How NH’s millionaire politicians try to relate to everyday constituents

  • Protestors and supporters lined the hallways of the State House as U.S. Sen. Maggie Hassan signed up to run for re-election.

  • U.S. Representative Ann McLane Kuster (D-NH) visited Peterborough to discuss federal grants for the town's water main project on Tuesday, May 3, 2022. Staff photo by Ben Conant

  • FILE— Rep. Chris Pappas, D-N.H., attends a groundbreaking ceremony for a 1.7 billion dry dock project at Portsmouth Naval Shipyard, Wednesday, Sept. 8, 2021, in Kittery, Maine. Pappas, a Democrat, has announced his reelection campaign for New Hampshire's 1st Congressional District Friday Dec. 3, 2021 and the start of a 14-community road trip across the state this weekend. (AP Photo/Robert F. Bukaty, File) Robert F. Bukaty

  • FILE - In this Feb. 10, 2020, file photo New Hampshire Republican Gov. Chris Sununu speaks at a Cops for Trump rally in Portsmouth, N.H. Sununu is seeking his party's nomination in the Tuesday, Sept. 8, primary to run for re-election in November. (AP Photo/Robert F. Bukaty, File) Robert F. Bukaty

  • Sen. Jeanne Shaheen, D-N.H., second from right, joined by, from left, Sen. Joe Manchin, D-W. Va., Sen. Maggie Hassan, D-N.H., Sen. Tammy Baldwin, D-Wis., speaks during a news conference on Capitol Hill in Washington, Tuesday, May 16, 2017, to discuss opioid addiction. (AP Photo/J. Scott Applewhite) J. Scott Applewhite

Monitor staff
Published: 10/1/2022 12:16:28 PM

Politicians deflecting their personal finances in hope of presenting a sense of relatability with voters is nothing new.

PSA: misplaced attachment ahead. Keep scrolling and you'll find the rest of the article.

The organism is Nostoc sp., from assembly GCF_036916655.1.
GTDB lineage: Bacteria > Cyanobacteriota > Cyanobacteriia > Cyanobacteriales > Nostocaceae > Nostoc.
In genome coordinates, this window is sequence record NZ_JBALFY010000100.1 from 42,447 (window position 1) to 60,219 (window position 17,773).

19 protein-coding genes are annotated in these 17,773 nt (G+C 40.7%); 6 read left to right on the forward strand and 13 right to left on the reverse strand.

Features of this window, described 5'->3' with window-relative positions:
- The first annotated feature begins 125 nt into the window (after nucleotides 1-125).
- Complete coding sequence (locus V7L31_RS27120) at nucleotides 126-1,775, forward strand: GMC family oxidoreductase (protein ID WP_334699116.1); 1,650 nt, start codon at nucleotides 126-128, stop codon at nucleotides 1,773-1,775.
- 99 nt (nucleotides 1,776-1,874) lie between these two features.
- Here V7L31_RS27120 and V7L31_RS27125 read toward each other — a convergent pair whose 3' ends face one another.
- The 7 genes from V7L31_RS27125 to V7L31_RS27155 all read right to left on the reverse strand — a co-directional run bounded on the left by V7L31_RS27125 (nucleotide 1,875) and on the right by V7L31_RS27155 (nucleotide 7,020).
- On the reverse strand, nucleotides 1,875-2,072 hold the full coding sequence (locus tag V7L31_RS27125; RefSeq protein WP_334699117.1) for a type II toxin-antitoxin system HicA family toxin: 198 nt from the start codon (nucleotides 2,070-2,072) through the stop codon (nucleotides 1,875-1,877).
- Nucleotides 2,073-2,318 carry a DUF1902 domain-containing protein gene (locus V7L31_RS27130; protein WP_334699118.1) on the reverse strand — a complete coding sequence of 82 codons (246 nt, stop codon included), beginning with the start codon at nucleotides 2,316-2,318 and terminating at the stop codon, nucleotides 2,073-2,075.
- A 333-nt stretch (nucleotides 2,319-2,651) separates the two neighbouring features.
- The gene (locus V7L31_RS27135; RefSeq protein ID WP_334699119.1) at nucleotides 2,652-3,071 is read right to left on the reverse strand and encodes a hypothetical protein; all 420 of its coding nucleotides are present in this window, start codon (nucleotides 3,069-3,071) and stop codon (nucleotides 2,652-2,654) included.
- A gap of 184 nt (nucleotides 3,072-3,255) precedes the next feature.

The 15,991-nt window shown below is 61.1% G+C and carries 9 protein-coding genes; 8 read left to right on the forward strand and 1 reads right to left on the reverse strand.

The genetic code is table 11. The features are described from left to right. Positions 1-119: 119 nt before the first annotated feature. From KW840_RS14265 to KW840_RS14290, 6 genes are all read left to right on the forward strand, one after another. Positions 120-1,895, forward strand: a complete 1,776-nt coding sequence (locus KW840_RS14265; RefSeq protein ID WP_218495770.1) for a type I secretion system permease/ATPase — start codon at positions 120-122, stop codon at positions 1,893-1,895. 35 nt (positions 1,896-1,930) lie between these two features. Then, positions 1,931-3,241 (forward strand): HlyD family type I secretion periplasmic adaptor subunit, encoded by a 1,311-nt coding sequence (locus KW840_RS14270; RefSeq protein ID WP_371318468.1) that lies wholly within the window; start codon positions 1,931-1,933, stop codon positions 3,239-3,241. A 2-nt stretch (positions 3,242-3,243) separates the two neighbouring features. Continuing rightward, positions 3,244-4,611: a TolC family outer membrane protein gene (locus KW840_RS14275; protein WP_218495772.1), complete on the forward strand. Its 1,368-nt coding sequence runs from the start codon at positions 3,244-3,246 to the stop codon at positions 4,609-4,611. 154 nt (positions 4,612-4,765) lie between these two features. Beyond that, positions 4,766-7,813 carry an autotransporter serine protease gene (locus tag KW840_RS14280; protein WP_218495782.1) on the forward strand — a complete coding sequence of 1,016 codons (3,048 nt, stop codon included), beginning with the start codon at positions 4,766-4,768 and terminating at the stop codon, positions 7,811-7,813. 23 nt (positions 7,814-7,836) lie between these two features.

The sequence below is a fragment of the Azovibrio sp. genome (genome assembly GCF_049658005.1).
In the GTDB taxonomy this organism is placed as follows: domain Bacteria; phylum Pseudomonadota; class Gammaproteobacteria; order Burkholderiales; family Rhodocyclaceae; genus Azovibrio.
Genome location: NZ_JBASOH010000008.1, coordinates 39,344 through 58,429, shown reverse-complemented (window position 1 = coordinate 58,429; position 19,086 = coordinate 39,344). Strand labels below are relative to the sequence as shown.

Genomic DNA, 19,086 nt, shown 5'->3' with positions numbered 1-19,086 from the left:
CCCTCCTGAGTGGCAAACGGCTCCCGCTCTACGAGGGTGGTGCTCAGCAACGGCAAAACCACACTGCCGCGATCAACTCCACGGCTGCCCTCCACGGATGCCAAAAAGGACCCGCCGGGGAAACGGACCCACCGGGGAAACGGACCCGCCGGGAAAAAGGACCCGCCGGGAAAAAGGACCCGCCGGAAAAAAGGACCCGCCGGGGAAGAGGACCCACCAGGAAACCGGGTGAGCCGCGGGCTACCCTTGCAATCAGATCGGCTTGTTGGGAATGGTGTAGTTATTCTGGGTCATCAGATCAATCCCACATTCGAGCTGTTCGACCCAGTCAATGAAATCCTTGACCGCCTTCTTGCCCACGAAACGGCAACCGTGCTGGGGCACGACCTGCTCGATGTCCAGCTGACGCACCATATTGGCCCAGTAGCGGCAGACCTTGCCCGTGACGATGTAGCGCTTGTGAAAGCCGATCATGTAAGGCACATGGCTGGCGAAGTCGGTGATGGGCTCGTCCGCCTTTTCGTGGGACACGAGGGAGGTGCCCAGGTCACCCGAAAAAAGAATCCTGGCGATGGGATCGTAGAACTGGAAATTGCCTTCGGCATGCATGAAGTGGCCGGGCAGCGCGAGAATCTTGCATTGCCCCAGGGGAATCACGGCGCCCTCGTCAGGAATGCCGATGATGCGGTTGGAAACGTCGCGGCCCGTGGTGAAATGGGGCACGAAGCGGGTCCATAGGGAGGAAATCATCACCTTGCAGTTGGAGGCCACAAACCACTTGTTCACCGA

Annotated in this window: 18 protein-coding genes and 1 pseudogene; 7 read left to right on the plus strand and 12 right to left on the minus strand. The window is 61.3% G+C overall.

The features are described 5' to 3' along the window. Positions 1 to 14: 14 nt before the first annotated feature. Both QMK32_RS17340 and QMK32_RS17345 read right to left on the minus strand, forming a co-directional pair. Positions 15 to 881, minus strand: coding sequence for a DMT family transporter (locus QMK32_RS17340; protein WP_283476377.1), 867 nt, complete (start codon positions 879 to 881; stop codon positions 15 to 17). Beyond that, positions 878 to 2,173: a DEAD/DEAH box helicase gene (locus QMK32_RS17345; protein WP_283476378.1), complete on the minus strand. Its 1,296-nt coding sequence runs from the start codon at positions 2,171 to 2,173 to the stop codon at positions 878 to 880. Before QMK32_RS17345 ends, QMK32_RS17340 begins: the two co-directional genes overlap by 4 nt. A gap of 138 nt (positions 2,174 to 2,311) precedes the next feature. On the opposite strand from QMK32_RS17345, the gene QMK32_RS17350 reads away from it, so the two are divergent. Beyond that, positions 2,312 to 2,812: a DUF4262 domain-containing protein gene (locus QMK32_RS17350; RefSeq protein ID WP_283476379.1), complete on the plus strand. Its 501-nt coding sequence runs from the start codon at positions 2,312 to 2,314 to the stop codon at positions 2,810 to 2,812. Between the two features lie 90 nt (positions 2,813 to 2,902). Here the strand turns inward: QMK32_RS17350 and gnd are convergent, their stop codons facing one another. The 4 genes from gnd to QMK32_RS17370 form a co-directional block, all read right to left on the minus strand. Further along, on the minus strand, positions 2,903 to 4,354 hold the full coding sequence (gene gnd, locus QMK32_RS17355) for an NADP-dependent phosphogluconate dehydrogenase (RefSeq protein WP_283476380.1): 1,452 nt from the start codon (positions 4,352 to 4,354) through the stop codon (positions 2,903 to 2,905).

It dates back to the 1800s, with William Henry Harrison’s presidential campaign in 1840, according to Andy Smith, the director of the University of New Hampshire Survey Center. Harrison, who was born into wealth in Virginia, centered his campaign brand around log cabins and cider to appear in step with the “common man” in the United States at the time.

Masking his own finances, he campaigned around the image of being in step with a working class voter base.

“You see candidates wanting to prove their blue collar bona fides to show that they can relate to the people that they hope to represent, hope to get votes from,” said Smith. “It’s an interesting dance.”

Today, many politicians follow suit.

With Maggie Hassan, Ann Kuster and Chris Pappas up for reelection, all three campaigns boast messages of cutting costs for Granite Staters. Inflation is at a record high, and concerns of rising prices from gas to home heating make the economy top of mind for many voters, said Smith.

Figuring out the exact amount of wealth of elected officials is tricky, but OpenSecrets – the non-profit research group that tracks money in politics – estimates the net worth of members of Congress.

All four members of the New Hampshire delegation are estimated to be millionaires, according to OpenSecrets data.

Hassan’s net worth is the highest, at median of $4,602,458. Next follows, Senator Jeanne Shaheen at $3,920,105.

U.S. Representatives Kuster and Pappas fall at $1,992,038 and $3,347,512, respectively.

Similarly, the state’s top Republican, Gov. Chris Sununu has an estimated net worth of about $2 million, according to numerous sources. OpenSecrets does not estimate the net worth of the nations governors.

For comparison, the median net worth of those in the top 10 percentile of wealth in the United States was $1,589,300 in 2019.

Even with imperfect estimates, it comfortably puts all four delegates in the upper echelon.

By May 15 of each year, federal politicians must file a disclosure form that details their personal finances in the last calendar year. They are required to list their assets, liabilities, salaries, gifts and other transactions.